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Society is opening and people are resuming long overdue vacations. This is great news! I recently posted some tips on making your travels successful, but let’s focus on dos and don’ts of traveling with friends.

 

1. Boundaries: When traveling with others, set guidelines, boundaries, and expectations before leaving town. If you know you and your husband want one night to yourselves, express this up front. If a quiet breakfast in bed is necessary to start your day, see if this fits with the group’s schedule. 

The world is opening, and it is time to celebrate! One of the first things people are doing as they exercise their recaptured freedom is heading out of town to new destinations. I thought a few refresher tips on travel might be good for all of us.

Walking into the room, my husband pauses in front of the TV. Turning to me with a spoiler alert about my favorite Hallmark movie he says, “Hey Lisa…they get married.” And you know what? He’s right! The girl found her prince charming, and the couple has a happy ending, every time.

How many mornings have we left home in a state of utter chaos? Breakfast was late, children were crying, and we hurriedly throw on clothes from the night before only to realize how wrinkled we look. This mad dash makes for an unpleasant parting from our family and it is usually caused by a disorganized approach to our routine. So much of the bedlam we experience at the beginning of the day can be avoided if we are willing to implement a few tasks the night before.

The mamor (mother-in-law) and damor (daughter-in-law) relationship is meant to be beautiful and strong. In parts 1 and 2 of our series we learned why women in these roles might have certain feelings in their new family dynamics. Once we learned the “why” we then explored practical steps we can take to strengthen these special bonds. As we bring our series to a close, I want to impart some words of wisdom we all need to hear, and be reminded of, to ensure we create a healthy, life-long bond between the mamor/damor.

In part one of our series on the mother-in-law/daughter-in-law relationship we learned why the women who find themselves in these roles often experience emotions ranging from pure joy to hurt and sadness. Once we discovered the answers, our understanding of this special relationship came into focus. We had an “aha” moment which makes our path forward easier to navigate.

Do you remember the movie Monster-in-Law? It starred Jennifer Lopez and Jane Fonda in a romantic comedy centered around the tumultuous relationship between a bride and her future mother-in-law. If you have not seen it, you should. It will keep you laughing but, sadly, may hit closer to home than you would like to admit.

As Texas plunged into single digits with multiple days of a windchill below freezing, millions found themselves stranded with no power or water. Living along the Gulf Coast we have weathered hurricanes and endured power outages for much longer periods, but somehow this seemed different. Maybe for those of us close to the shoreline it was the unusual sight of snow we experienced as opposed to the natural disasters we usually face that arrive with rain, wind, and sweltering heat.

Our son and daughter (in law) were finally able to take a long-overdue honeymoon to St. Lucia in December. Cecelia interned one summer for a travel agent so naturally called the company to book their trip. What an incredible experience they had, and I was reminded WHY using a travel agent is worth the expense. Fees range depending on the service, but most charge between $300-350 to plan a vacation somewhere in the Caribbean Islands.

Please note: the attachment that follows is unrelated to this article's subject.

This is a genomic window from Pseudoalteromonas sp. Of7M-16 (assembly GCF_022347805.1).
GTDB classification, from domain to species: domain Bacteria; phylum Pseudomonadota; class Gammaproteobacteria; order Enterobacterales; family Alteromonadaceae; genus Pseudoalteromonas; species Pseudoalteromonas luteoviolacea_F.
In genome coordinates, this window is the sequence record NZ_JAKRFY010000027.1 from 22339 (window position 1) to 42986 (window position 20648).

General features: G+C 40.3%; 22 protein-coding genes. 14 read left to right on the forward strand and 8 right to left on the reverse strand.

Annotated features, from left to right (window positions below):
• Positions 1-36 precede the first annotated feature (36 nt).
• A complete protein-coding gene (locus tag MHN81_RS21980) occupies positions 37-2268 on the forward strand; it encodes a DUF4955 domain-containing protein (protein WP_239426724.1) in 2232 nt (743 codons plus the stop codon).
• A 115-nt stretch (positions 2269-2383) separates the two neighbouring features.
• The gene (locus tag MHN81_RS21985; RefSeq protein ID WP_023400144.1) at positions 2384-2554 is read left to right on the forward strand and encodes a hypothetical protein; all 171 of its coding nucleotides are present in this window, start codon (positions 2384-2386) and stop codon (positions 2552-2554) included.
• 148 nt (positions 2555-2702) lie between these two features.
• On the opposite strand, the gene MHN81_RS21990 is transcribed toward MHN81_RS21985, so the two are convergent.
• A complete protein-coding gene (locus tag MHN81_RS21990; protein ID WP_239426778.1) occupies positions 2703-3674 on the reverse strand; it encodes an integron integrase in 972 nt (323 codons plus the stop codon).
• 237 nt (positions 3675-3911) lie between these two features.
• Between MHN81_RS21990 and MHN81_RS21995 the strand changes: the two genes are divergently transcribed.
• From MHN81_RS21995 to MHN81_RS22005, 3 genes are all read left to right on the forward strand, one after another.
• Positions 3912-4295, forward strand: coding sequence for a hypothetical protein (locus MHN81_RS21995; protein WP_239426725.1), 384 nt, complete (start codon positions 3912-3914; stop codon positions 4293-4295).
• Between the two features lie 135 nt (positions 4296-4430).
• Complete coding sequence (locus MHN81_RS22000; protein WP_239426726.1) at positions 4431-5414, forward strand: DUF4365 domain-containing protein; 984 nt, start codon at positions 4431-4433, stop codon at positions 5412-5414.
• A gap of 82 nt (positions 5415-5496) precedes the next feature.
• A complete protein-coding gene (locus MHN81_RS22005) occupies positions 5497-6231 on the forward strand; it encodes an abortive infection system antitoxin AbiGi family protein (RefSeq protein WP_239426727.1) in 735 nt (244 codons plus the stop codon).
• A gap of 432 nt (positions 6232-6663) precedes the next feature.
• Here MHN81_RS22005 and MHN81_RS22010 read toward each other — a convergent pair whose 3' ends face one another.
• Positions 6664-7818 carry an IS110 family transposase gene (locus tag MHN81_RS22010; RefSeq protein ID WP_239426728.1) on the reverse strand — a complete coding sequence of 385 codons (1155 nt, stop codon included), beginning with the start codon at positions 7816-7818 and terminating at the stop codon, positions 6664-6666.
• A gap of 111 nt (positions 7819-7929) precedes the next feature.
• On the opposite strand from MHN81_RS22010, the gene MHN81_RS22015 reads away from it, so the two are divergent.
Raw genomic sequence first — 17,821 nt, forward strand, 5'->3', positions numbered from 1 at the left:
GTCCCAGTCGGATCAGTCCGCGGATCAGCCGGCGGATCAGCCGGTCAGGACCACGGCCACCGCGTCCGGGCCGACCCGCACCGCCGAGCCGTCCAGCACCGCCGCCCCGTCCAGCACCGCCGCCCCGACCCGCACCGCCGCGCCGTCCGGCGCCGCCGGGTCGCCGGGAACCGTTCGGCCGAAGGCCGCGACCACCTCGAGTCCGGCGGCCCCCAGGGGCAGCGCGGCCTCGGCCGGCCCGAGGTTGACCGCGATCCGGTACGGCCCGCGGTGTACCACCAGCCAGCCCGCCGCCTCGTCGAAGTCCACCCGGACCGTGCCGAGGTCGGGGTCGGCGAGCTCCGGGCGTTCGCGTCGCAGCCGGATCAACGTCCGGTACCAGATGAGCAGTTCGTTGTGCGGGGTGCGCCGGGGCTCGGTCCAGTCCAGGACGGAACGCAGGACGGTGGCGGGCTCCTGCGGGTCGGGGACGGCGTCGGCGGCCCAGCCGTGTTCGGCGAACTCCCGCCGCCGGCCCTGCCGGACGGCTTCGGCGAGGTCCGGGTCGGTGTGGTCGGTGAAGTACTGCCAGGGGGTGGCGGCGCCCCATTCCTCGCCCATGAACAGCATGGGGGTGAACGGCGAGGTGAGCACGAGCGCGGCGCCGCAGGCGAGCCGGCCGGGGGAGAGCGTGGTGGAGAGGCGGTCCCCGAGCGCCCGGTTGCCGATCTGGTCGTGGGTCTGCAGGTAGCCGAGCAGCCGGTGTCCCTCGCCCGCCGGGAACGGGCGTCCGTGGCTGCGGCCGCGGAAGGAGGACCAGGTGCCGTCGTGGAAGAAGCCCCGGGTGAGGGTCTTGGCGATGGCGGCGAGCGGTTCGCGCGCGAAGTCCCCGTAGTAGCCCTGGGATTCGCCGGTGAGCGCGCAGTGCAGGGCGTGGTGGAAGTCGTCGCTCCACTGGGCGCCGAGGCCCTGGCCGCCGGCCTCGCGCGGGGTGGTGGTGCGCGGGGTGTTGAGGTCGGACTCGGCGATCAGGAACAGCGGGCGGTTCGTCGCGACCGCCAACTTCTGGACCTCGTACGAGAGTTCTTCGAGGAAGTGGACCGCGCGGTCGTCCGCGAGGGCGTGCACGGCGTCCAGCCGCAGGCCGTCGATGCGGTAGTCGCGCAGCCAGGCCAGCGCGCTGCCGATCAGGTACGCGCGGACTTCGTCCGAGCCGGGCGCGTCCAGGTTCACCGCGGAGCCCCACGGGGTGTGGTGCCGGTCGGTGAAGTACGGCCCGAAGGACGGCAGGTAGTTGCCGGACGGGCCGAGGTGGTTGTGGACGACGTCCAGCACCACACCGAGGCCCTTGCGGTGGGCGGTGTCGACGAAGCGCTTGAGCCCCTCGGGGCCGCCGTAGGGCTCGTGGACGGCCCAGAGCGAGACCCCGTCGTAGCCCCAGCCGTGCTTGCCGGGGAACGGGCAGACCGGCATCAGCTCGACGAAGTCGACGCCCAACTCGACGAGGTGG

Q: I will be a new mom soon, and I have been preparing for life “after” a newborn. There is a lot of information on raising babies, and how dads can support mom, but I cannot find much on how moms can support dads. A lot of my mental preparation has been around my marriage. Specific questions: How do I preserve my marriage? How do we embrace the changes? How do I maintain my husband as a priority when we have a tiny human demanding everything? How can I help my husband bond with our new child?

Want to set your children up for success? Then look no further than the habits of successful people you know, whether that be in the corporate world, media, or within your own circle of friends. Experts agree that there are certain common traits all successful people possess. This is great news because it means we can emulate those leaders that have come before us. 

Many of us grew up learning multitasking was a hallmark of a productive person. While sounding good in theory, this practice has proven to be incorrect. Studies now reveal that multitasking is nothing more than switching back and forth between tasks and it lowers our productivity. Below are 5 points that deal with the facts behind project hopping and the lack of performance that occurs when we allow seemingly innocuous interruptions to occur in daily life.

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Why We Love Hallmark Movies


My Prince Charming


Walking into the room, my husband pauses in front of the TV. Turning to me with a spoiler alert about my favorite Hallmark movie he says, “Hey Lisa…they get married.” And you know what? He’s right! The girl found her prince charming, and the couple has a happy ending, every time.


Why do we love these movies? Why do we keep watching the same ones over and over, each with its already known predictable outcome? I believe there are two reasons we are drawn to this timeless message. My first theory revolves around relationships. Here is the typical formula in almost every show:


  • A busy executive is forced to return home.

  • Once she arrives there is a chance encounter with an old love.

  • Due to unforeseen circumstances, the two set out to save a local business from the destruction which causes the couple to now have a shared mission.

  • The work is hard, but they take a spontaneous break to play together, usually prompted by unexpected snow that magically appears.

  • Now exhausted, the moment calls for rest by a warm fire, where the power suddenly goes out.

  • This forces quality time between the two and evidence of tangible love begins to surface.

  • Just before a pivotal kiss, the phone rings. They choose to ignore it because they will no longer allow the world to come between them.

  • In another scene we see her fix his tie (they are always crooked). She has now become his helpmate.

  • They are successful in saving the local business and work well together as partners.

  • Towards the end of the show a villain appears on the scene, often in the form of a current boyfriend from the evil big city.